Sentencing juveniles is always fraught with peril. In California even if you give a juvenile a life sentence, once they turn 24, they get released, that’s just the way it is. I think at the very least this kid should do a couple years behind bars.

It’s hard to know just how rich this family is. Owning a successful business in and of itself does not indicate vast wealth. Maybe they should be congratulated on coming up with such an off the wall defense that it kept their kid out of jail.

Personally, I hope that paying off all the wrongful death judgments bankrupts the parents to the point that whatever inheritance junior would have gotten, that is only a memory to the point where he has to work like the rest of us, so much for the “entitled” life.

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  1. Hal_10000

    This reminds me of some of the arguments made in court about why X shouldn’t get the death penalty. The defense will often say, “well, he couldn’t help it” because he was abused or neglected or on drugs or whatever. But to me, the argument of “he can’t help but kill” makes the case for execution, not against. If someone is literally incapable of not killing, why should we let such a person live?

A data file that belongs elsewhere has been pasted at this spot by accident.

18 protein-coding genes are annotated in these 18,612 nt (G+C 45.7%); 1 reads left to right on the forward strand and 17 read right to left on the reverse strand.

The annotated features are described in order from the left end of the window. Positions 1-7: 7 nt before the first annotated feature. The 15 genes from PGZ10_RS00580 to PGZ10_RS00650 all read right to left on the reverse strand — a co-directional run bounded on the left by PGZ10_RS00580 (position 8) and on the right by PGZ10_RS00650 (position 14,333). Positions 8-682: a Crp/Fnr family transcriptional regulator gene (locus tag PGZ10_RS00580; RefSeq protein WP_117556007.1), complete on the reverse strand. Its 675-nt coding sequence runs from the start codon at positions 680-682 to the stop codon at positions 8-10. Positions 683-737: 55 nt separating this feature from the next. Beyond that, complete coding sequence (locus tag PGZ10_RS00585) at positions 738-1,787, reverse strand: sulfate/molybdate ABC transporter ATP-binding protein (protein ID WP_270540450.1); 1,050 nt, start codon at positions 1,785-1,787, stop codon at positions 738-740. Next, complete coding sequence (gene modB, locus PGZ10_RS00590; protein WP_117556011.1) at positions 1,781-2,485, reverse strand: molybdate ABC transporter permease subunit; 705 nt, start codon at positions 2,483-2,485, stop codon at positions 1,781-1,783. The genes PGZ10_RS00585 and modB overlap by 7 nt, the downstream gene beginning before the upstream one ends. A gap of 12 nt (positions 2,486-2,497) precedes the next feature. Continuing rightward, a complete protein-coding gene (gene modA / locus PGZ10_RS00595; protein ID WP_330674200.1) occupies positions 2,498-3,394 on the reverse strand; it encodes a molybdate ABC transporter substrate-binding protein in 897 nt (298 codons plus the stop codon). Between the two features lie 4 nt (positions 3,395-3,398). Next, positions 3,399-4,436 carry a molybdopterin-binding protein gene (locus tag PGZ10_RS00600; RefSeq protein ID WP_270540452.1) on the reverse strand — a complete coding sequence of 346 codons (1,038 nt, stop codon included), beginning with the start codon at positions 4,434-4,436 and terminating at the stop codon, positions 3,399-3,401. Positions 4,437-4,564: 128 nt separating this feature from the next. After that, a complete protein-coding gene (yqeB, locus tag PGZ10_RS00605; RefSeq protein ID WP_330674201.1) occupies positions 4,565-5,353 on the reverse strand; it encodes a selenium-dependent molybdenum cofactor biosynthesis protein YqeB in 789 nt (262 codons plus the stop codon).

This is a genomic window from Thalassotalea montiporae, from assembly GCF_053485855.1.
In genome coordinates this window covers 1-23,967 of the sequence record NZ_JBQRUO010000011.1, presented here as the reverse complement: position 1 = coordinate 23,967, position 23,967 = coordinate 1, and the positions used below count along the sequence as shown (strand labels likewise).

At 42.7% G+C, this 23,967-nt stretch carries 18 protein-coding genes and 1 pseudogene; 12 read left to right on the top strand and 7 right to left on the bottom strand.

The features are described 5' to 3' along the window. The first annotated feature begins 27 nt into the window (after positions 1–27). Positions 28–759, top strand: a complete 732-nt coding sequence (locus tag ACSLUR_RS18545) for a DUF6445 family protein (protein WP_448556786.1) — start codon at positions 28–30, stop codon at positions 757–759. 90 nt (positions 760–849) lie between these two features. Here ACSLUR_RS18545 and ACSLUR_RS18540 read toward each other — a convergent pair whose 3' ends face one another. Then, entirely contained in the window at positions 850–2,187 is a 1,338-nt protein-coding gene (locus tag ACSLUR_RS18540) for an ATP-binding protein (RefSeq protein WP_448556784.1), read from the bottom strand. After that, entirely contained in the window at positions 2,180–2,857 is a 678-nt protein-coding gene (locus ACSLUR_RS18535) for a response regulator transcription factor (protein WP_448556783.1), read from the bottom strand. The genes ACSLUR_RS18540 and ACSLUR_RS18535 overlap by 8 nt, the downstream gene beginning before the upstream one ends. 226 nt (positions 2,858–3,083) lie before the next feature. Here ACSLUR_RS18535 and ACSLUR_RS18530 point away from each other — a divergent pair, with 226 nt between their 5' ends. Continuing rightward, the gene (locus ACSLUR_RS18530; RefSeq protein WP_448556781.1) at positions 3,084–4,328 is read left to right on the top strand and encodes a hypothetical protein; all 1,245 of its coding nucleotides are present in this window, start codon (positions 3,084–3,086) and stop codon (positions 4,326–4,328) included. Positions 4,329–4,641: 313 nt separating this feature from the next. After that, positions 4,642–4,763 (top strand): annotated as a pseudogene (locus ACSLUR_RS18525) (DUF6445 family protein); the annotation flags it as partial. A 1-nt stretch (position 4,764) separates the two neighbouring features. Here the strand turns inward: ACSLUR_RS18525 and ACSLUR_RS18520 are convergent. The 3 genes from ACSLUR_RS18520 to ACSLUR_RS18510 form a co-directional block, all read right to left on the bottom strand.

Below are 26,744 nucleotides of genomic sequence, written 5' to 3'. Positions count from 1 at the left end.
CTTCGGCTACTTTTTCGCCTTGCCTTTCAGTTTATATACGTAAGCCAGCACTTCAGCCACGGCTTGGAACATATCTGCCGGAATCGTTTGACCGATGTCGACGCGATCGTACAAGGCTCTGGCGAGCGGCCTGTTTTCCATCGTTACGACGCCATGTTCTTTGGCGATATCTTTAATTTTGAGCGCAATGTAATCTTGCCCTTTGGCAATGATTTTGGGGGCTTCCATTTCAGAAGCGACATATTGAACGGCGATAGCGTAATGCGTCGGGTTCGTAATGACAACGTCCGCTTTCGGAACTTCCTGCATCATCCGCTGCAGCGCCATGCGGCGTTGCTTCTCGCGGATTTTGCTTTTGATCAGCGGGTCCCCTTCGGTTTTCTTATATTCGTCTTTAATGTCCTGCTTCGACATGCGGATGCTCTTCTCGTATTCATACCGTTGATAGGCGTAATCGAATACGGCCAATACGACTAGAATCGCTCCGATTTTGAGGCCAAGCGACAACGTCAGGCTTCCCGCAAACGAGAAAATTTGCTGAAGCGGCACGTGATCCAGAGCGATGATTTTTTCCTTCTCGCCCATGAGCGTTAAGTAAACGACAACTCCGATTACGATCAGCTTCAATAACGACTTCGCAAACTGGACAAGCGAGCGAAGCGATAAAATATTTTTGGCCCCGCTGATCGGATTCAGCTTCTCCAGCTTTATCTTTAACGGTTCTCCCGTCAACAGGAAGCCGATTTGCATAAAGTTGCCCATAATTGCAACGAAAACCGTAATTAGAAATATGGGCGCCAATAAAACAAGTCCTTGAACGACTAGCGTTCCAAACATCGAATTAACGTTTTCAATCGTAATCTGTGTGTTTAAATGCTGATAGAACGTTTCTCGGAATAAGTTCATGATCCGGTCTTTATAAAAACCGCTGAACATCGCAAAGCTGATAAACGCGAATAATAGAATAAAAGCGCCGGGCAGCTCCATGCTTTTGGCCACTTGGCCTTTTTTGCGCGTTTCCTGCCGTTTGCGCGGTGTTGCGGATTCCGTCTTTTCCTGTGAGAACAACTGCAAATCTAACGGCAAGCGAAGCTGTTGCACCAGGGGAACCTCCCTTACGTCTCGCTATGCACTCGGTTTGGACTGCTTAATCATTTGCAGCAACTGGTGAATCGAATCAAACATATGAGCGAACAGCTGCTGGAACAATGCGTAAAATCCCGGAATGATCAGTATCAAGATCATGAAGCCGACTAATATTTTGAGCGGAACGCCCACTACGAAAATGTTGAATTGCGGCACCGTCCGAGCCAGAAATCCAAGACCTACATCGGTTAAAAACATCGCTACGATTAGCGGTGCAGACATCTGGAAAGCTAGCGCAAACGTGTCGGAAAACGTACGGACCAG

By the same token, if this kid is saying he couldn’t help but drunk drive and kill people because of his wealthy upbringing, that’s all the more reason to lock him up in prison so he can’t hurt anyone. Is his affluence going to make him rape women when he wants sex? Or kill when he’s mad at someone? Or shove children into traffic when they annoy him?

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  2. Aussiesmurf

    My colleague here in Australia acted for a defendant (guilty plea) with regard to the charge of ‘Culpable driving’. This charge is essentially ‘KIlled someone by being a dumbass while behind the wheel’ – whether through drink / drug driving, speed, running a red light, etc.

    Circumstances similiar to here, although the accused was an adult.

    Sentence? 7 years, with 5 year minimum term. The defendant had good representation (my colleague ain’t cheap) but this sort of sentence is fairly ‘standard’.